Observe, Understand and Respond:
O.U.R. Children’s Safety and Success Project
We don’t like to think about it, but our kids who are deaf or hard of hearing are at a higher risk for bullying, abuse, and neglect. Like any children, they are at risk. As children who might not always be able to communicate easily and fluently, or understand the nuances of conversation with neighbors, caregivers, or strangers, they are at an even higher risk of being victims of someone, somewhere, at some level.
The great news is that there are easy things you can incorporate into your family life that will help safeguard your children AND teach them important life and language skills growing up.
Colorado Hands & Voices is working closely with the Hands & Voices O.U.R. Children’s Safety Project. Researcher Harold Johnson, past professor at Michigan State University to understand the scope of this problem, partner with supporting agencies (who often need to learn more about deafness), and teach ourselves how best to Observe, Understand, and Respond to our children.
To keep them safe. To keep them free to grow up in the innocence of childhood.
“I am not sure I can talk about this. I am not sure I am the guy,” said a dad on a recently monthly teleconference call through Hands & Voices HQ.
This topic is so important! We learned that children in the birth to three years are the most vulnerable to abuse, so we needed to get this information out to families as soon as possible.
Start with reading the Parent Safety Toolkit.
At school, in sports, at camp or in the community:
- Ask and Keep Asking: Ask your school, coaches, and summer camps how they will keep your child safe. Each should have a clear policy and plan of action around bullying and abuse.
- Consider adding safety statements to your child’s IFSP or IEP documentation. Does your child have three adults he/she considers safe to share concerns with at school? Does your child know all the real words for body parts? Does he or she know how to persist in getting an adult’s attention? Can they retell a story with enough detail to share a concern?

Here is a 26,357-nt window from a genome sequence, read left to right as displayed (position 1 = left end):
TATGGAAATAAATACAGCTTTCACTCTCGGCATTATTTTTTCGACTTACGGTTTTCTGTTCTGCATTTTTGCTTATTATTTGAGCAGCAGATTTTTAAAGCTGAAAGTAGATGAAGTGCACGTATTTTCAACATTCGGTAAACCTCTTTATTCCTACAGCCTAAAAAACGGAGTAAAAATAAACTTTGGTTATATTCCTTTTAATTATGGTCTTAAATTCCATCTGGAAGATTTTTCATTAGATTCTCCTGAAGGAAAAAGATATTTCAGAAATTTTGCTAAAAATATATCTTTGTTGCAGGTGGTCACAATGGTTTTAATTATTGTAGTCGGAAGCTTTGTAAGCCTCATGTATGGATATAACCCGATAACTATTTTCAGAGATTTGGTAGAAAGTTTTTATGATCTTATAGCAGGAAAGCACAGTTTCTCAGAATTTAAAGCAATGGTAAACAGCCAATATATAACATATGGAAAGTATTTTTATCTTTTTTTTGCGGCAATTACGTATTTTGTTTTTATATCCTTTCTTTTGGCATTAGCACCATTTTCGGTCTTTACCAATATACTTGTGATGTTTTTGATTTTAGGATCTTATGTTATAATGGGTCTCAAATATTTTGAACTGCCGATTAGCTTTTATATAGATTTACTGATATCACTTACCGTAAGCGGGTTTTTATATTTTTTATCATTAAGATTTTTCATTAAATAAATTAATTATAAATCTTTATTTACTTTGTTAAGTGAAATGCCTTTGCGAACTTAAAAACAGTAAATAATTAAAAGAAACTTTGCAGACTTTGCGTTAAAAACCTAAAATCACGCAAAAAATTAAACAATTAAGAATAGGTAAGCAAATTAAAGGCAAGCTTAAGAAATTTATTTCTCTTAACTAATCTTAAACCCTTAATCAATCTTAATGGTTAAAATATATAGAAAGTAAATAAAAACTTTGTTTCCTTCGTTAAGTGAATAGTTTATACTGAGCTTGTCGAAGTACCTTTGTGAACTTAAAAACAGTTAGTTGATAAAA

These are just a few of the goals that could make a difference!
- Check out the outstanding safety curriculum through Kidpower of Colorado, who teaches safety information for kids and adults for all ages and whose books, including coloring books, help us role-play safety situations with our kids as they grow.
- We have a nonprofit dedicated to assisting abuse and domestic violence survivors who are deaf/hard of hearing at Deaf Overcoming Violence Through Empowerment (DOVE).
- Talk with (and listen to) your child regularly: After you have read through some of the articles and suggestions like “Helping Parents Talk to Children” at the links here, bring the topic up to your child. You will take many opportunities during regular “check-ins” with your child to bring up healthy relationships, boundaries, and what to do if they have something that is worrying them.
- Schedule a presentation to your group, school or district with us. We can bring the traveling Colorado O.U.R. Project Quilt (pictured here) along with many resources to make this a truly positive and collaborative discussion.
- Pass-It-On: Share the articles linked at the right with at least one other parent, and then ask them to “pass-it-on.”